In addition to wall studs, most walls have windows, doors, "T"s, corners, etc., located at specific positions for connecting walls. These additional framing members require extra layout marks on the wall plates.
The diagram above shows the plate layout for the highlighted wall section from the drawing below. Notice that, despite the location of windows, doors, and other framing elements, the 16" spacing between studs is maintained. Cripples are used to maintain the 16" layout above door headers and below rough sills.
Trimmer studs, also called Jack studs, support the weight of the headers installed over openings in a wall and define the width of rough openings.
Wall Header Construction
The size of a load-bearing 2x header depends on the width of the rough opening and whether the wall will support a second-story plus roof load. Headers of doors and windows are constructed from two pieces of properly sized 2x material with 1/2" plywood spacer(s) sandwiched between them (see below). Check out the International Residential Code (IRC) for the latest Header Span Tables.
I have worked for some builders that use 2x12s on all window and door headers, regardless of the span. The extra wood ("meat," as some would call it) behind the wall can serve as blocking to support various window treatments.
Connecting Wall Partitions
When connecting a partition wall to another wall, a 'T' should be added for nailing the edges of sheetrock or other wall covering on the inside corners. The two designs below are each acceptable framing methods. The framing method on the left - in the diagram below - could be built from scrap material and wouldn't require two additional full-length studs, thus saving costs.
The blocking used in the framing on the right - commonly called a "T" - could also use scrap material. Though the "T" style framing uses two more studs than the design on the left, it is easier to mass-produce. If you have a lot of connection points on your project, the "T" might be the faster way to go.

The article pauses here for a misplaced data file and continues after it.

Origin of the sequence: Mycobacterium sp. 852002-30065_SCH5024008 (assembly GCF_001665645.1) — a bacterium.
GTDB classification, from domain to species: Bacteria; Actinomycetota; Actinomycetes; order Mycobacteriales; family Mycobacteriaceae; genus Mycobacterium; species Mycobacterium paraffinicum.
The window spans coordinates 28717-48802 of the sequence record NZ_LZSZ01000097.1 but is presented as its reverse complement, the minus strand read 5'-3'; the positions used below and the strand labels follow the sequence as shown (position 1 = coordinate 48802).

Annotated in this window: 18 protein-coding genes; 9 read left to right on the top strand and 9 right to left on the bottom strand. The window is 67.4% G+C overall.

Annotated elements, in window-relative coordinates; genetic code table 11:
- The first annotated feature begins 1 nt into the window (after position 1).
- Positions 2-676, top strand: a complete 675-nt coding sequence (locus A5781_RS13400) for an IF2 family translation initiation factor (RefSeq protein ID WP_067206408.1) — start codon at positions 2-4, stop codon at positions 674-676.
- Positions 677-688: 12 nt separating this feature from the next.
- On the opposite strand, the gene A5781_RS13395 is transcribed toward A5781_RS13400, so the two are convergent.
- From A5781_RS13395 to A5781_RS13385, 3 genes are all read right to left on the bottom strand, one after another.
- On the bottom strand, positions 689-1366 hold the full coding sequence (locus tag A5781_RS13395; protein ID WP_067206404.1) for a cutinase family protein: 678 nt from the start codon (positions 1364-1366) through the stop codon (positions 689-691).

Framing a Wall Corner
The diagram below shows two methods for framing corners. The design on the left, while saving slightly on the amount of materials, is less common than the corner framing on the right.
I have used the corner framing shown on the right many times. Like the "Ts," they are easy to build. The corner assembly can make use of scrap materials in the center.
Wall Framing for Connecting Partitions
After erecting the walls, add a double top plate. The double plate on walls helps carry the weight (between studs) of the ceiling, floor, or roof framing above it. It also helps tie the walls together.
The diagram on the left shows how two walls connect at a corner, with the double top plate on one wall overlapping the other. The image on the right shows the double-plate connection on a perpendicular wall.
For building code information related to building walls used in residential construction, check out the International Residential Code (IRC). The IRC provides detailed information about wall construction (fasteners, header sizes and spans, drilling and notching studs, insulation, seismic and wind load requirements, fire blocking, metal studs, and much more).